I have a copy of the book “6-Legged Soldiers” and was hoping to review it later this year, but I got scooped by the author (or his publicist) who had the clever idea of promoting the book as an example of how terrorists could destroy us all.
Jeffrey Lockwood, an entomologist at the University of Wyoming, is on the talk show circuit to promote his new book, Six-legged Soldiers: Using Insects as Weapons of War. He told BBC Radio 4’s Today program that planning a bio-terror attack using insects would “probably be much easier” than developing nuclear or chemical weapons.
Now, I’m always happy when an entomology book makes the popular press, but this is the sort of fear mongering that is just not helpful. Not only will it result in more folks seeing insects as evil enemies, it feeds into the hysteria over terrorism that has eroded our civil liberties for the last 6 years.
Amusingly, some of the Rapture/The End Is Near crowd have seen this book as validation of some bizarre predictions in Revelations:
Revelations, Chapter 9: 3
And there came out of the smoke locusts upon the earth: and unto them was given power, as the scorpions of the earth have power.
Aside from insects as Apocalyptic 5th Horseman, is there anything to worry about? Probably not, as I’ll explain below, but I am troubled by some of the media coverage.
The book’s blurb (which is much quoted in press stories like the one above) describes the release of medflies in California as an example of recent ecoterrorism. I’m afraid the medfly invasion is much more complex than they portray.
The initial medfly infestation was accidental, probably from infested fruit being imported. It was only once the government began public spraying programs with malathion that a group calling themselves “The Breeders” claimed to be releasing medflies. Their idea was to make the government acknowledge the control was hopeless and stop spraying. (Except, of course, they just sprayed more. Oops.)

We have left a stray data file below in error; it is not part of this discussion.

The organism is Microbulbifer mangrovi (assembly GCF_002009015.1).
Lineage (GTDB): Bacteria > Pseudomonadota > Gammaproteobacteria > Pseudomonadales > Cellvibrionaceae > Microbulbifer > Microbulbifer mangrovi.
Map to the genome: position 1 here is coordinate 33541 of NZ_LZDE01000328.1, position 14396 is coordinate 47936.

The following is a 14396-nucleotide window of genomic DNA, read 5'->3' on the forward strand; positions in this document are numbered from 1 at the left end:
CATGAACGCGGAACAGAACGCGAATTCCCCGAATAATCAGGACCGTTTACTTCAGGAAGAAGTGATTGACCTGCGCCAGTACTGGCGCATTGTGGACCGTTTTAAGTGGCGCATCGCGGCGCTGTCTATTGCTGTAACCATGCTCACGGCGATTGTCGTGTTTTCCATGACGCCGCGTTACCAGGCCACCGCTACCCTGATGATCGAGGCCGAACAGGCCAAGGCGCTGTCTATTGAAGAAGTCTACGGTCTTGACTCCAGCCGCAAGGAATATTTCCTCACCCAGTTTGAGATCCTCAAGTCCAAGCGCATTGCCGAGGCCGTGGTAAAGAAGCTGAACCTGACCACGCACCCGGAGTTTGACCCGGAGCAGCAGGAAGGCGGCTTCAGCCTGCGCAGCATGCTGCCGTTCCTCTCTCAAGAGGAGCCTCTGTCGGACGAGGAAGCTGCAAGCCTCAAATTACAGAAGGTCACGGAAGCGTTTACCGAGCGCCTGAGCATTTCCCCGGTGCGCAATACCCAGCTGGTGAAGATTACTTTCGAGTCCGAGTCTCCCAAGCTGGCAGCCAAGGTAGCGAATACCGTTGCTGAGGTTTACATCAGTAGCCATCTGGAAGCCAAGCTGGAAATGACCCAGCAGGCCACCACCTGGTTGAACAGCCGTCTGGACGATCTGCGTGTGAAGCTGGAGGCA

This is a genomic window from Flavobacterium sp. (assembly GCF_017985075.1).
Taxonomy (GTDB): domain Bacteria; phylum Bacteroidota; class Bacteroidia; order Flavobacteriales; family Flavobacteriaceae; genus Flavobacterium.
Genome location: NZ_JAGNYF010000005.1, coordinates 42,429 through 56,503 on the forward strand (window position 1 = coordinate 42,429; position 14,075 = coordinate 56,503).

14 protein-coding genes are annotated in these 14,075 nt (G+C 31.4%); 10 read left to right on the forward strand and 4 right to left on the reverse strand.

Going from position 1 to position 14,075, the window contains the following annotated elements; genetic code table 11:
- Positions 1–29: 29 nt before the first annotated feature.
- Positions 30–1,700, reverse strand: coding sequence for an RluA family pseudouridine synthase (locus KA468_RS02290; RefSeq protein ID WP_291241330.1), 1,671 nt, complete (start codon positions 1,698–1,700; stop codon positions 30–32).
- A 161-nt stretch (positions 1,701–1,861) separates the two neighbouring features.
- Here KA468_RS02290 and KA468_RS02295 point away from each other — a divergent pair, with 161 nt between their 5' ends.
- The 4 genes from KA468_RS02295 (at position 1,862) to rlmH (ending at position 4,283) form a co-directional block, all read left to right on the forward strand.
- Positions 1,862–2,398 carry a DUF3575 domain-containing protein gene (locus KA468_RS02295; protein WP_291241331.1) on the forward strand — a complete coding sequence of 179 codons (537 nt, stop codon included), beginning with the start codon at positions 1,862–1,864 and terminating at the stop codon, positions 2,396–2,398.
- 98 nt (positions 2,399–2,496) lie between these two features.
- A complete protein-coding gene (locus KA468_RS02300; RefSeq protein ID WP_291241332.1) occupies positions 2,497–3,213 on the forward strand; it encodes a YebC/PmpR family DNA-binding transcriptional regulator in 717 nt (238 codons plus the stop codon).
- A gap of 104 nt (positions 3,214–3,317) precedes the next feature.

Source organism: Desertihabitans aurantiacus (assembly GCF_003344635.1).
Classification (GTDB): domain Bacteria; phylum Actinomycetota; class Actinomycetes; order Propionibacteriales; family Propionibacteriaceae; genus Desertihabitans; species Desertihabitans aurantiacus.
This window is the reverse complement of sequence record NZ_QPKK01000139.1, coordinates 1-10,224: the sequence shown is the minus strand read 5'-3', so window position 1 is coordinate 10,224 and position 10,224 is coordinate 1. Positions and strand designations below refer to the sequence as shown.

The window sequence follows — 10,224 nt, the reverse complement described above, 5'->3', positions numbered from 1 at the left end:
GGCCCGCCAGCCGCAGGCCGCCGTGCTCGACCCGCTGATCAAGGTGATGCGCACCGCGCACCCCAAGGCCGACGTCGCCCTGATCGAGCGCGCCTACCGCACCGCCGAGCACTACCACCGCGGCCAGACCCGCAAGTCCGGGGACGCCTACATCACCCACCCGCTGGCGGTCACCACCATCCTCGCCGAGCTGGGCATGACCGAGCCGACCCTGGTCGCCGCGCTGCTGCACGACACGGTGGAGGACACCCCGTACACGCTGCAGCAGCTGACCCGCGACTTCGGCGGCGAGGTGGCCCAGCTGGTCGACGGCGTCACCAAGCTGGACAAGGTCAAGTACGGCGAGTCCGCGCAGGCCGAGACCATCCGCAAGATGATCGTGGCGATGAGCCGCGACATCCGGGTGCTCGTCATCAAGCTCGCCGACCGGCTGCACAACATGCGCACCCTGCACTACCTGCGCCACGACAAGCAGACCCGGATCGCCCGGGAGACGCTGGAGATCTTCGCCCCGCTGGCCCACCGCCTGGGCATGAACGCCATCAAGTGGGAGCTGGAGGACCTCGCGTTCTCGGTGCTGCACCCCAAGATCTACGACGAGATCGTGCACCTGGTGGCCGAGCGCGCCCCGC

Did the “Breeders” really release Medflies? There is circumstantial evidence that flies did show up in odd numbers in unexpected places. One way to solve this question would be to examine the genetics of the population to see if it’s from one or multiple sources–alas, from a genetics review paper, that hasn’t been too successful:
The history of medfly invasions in California has been reviewed recently by several authors (MC PHERON et al. 1995; RODERICK 1996 B; G ASPARICH et al. 1997 ; HAYMER et al. 1997 ) but the origin(s) of these infestations remain uncertain and controversial.
So, there *might* have been ecoterrorism. But there also might not have been.
And a nuanced and complex story is pretty much doomed in today’s press coverage.
As for the thread of entomo-terrorism: personally, I think a far bigger threat to human health and agriculture is the movement by infected people on planes, or tourists bringing souvenirs home that are infected with potentially invasive pests. We’ll do it to ourselves. We don’t need terrorists.
Doctors in the US are going to need to be more broadly trained so they can recognize these uncommon diseases when they arrive in the US. From the American Society of Tropical Medicine and Hygiene:
“We live in a global community with mass import and export of food supplies and extensive travel to foreign lands for both business and pleasure,” explains Dr. Johnson. “Therefore, tropical medicine disease specialists are more important now than ever before….”
In my opinion, making sure that all humans, not just those in the US, have a healthy and humane life is probably the clearest path toward biosecurity.